Holiday Traditions of the Lowcountry: Women put Nativity scenes on display

By Pamela Brownstein When Charlotte Boe got her first Nativity scene years ago, she had no idea it would lead to her current collection of more than 40 scenes. A member of the ladies circle at First Presbyterian Church, Charlotte is not the only woman who shares a love of Nativities. Last year, when the group went to visit the abbey at Moncks Corner, they admired the beautiful scenes depicting the birth of Jesus Christ and wanted to make a display of their own, said church member Marion Leach. “We decided it would be nice to show our collections to the public,” Marion said. “We will display them as attractive as we can.” On Friday, December 2 and Saturday, Dec. 3, there will be more than 57 Nativity scenes on display from 10 a.m. to 3 p.m. in the educational building of First Presbyterian located at the corner of Church and North streets. There are 19 women contributing to the display and all the scenes are unique. Some are handmade,... ...

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Weekend Crime Reports

FAKER MONEY MAKER: A male subject was caught trying to use two fake $50 bills at Wings-n-Things last Saturday. The faker gave the officer a false name along with an the additional $250 worth of counterfeit bills in his possession. Two pistols were also found in the suspect’s car with the serial numbers filled off. Someone needs to keep it Real. CHEATERS: Apparently around 1 a.m. at Panini’s last Sunday, four men held a woman back while another female punched the victim in the face several times. The victim claims she didn’t known the suspects or why they did this to her. Talk about an unfair fight! Pick on someone by yourself. TOUGH GUY: At 2:35 a.m. on Sunday morning, officers responded to Beaufort Memorial Hospital where they met with a 24-year-old man who was reportedly stabbed at Encore Night Club on Burton Hill Road. The victim was uncooperative with investigators regarding the details of what occurred. Although the injury did not appear to be life threatening, the attack on... ...

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Make it a fire-friendly turkey day

By Tess Malijenovsky A live fire demonstration took place at the Burton Fire Department on Monday, November 21, to illustrate the proper way to handle a stove fire on Thanksgiving. “Cooking fires are the leading cause of fires nationally, statewide and locally, thus there is no more dangerous a holiday than Thanksgiving,” said Daniel Byrne, firefighter and Community Support officer for Burton fire district. Firefighter Lee Levesque first demonstrated how to put out a stove fire by covering it with a pan lid to suffocate the fire. You can also use a cookie sheet, which will protect you like a shield. One of the biggest misconceptions about oil fires is with the use of water, water will actually spread the fire, rather than put it out. On behalf of Beaufort County firefighters, Byrne said: “We would like to encourage the use of fire extinguishes, get them out from under the sink and get them mounted at eye level by an exit or where people can see it and grab it.”... ...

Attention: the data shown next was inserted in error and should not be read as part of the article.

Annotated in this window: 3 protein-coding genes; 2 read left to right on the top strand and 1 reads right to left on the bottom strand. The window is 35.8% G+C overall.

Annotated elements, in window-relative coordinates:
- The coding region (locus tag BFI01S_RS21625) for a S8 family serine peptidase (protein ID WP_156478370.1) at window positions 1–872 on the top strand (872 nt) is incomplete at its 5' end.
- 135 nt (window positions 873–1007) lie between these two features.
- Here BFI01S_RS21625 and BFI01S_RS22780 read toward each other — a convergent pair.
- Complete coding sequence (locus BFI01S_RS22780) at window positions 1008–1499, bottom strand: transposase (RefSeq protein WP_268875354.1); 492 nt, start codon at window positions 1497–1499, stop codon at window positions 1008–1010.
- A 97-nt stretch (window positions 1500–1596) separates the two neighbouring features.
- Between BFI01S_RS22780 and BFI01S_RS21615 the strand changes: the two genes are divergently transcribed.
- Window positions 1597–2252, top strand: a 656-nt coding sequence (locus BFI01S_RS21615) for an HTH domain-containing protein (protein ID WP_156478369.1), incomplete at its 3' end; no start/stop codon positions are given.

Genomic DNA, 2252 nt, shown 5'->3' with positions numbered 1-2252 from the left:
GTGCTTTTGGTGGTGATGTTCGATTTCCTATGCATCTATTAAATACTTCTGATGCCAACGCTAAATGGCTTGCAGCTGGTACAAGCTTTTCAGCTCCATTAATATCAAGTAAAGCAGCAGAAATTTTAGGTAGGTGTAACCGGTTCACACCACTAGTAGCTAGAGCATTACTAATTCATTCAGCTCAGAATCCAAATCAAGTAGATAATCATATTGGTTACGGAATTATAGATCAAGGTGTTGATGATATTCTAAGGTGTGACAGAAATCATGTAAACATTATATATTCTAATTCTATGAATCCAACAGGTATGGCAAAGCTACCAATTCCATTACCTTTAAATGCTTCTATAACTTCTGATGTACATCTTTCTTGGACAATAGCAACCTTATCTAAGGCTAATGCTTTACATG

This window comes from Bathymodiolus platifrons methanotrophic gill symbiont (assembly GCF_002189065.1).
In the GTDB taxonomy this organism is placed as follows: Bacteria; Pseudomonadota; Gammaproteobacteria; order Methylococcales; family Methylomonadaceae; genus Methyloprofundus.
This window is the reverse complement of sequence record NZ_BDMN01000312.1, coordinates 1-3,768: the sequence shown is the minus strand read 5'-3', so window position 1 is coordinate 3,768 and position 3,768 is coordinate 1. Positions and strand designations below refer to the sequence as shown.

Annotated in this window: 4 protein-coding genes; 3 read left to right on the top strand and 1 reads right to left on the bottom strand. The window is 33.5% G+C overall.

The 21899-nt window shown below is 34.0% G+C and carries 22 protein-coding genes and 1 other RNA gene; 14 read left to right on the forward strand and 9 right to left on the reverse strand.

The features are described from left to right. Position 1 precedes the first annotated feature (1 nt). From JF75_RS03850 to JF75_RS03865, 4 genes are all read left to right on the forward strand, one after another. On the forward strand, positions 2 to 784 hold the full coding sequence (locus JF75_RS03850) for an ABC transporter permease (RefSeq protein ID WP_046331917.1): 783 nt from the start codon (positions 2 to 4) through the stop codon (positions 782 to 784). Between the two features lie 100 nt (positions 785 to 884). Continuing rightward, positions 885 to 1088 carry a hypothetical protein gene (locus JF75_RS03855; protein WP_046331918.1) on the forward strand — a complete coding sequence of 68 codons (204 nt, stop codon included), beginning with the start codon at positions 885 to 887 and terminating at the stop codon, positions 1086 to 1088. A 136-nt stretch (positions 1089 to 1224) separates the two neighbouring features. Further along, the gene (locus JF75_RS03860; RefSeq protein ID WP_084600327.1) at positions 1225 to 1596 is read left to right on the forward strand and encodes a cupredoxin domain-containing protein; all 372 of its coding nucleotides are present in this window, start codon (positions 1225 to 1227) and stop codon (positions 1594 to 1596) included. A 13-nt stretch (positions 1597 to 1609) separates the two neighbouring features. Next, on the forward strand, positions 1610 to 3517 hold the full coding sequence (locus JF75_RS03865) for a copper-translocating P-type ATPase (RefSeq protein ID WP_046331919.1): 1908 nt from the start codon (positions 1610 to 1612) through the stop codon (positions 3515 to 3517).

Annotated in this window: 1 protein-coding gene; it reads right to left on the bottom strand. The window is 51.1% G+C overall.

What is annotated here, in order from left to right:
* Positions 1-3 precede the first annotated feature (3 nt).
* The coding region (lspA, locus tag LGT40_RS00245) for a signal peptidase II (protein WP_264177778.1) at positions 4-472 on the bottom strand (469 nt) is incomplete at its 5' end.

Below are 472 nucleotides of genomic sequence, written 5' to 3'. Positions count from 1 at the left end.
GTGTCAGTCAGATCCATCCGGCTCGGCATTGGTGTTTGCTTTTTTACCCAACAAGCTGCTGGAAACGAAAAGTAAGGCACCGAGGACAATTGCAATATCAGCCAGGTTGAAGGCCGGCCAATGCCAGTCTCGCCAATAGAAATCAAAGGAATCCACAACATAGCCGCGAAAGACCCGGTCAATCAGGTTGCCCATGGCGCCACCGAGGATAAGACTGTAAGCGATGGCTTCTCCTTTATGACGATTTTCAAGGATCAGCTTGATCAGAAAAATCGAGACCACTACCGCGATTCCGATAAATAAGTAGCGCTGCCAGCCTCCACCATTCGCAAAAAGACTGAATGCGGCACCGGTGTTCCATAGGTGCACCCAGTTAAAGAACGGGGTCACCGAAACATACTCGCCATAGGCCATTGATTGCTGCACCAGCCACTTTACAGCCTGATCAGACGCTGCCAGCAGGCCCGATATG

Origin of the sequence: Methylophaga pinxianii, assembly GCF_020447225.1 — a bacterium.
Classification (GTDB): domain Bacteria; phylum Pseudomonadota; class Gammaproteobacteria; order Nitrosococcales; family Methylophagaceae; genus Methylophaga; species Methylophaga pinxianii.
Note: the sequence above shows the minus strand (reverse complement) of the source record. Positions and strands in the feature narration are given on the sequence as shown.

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Firefighters educate about prevention

In the Marine Corps, every Marine is a rifleman. The Beaufort-Port Royal Fire Department mirrors that tradition by preparing every firefighter to teach fire prevention. “All of our firefighters are prepared and involved in prevention through education,” Beaufort Fire Chief Sammy Negron said. Firefighters with the City of Beaufort /Town of Port Royal Fire Department, from the bottom to the top, take part in fire prevention and education. “After months of preparation and reorganization, every firefighter in this department is involved in fire prevention.  Our firefighters do this in addition to maintaining the highest firefighting training and suppression standards expected of a Class 2 ISO fire department,” Negron said. Capt. John Robinson, the Department Training and Education Officer, has worked with each of the three shifts of firefighters to ensure they can all skillfully deliver the prevention and education programs. A few firefighters have conducted special prevention projects with Robinson, but all will continue to learn and grow as educators, Negron said.  Robinson continues to teach, and can now devote... ...

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Senior Leadership Program

A new group is forming now for the January 2012 Program conducted by Clemson University’s Beaufort Extension office. Space is limited to 35 participants. The one day per week, 13 week, Senior Leadership Program includes presentations about Beaufort County and local government with presentations by County Council members, Mayors of Beaufort County’s incorporated municipalities, economic development with business leaders, county school and local university education personnel,  arts,  human services and health. Unique to the program are special “insider” tours of various sites relevant to that day’s topic. During Military Day, for example, participants experience the behind the scene, inside workings of both Parris Island and the Marine Corps Air Station Beaufort. Environment Days include a tour of Waddell Mariculture Institute and a boat tour and hands on dredging to view the aquatic life of ACE Basin with an expert guide. Besides presentations by noted historians, History Day will include a tour of special portions of Beaufort’s Historic District, Penn Center and the ruins of a newly named National Historic Register... ...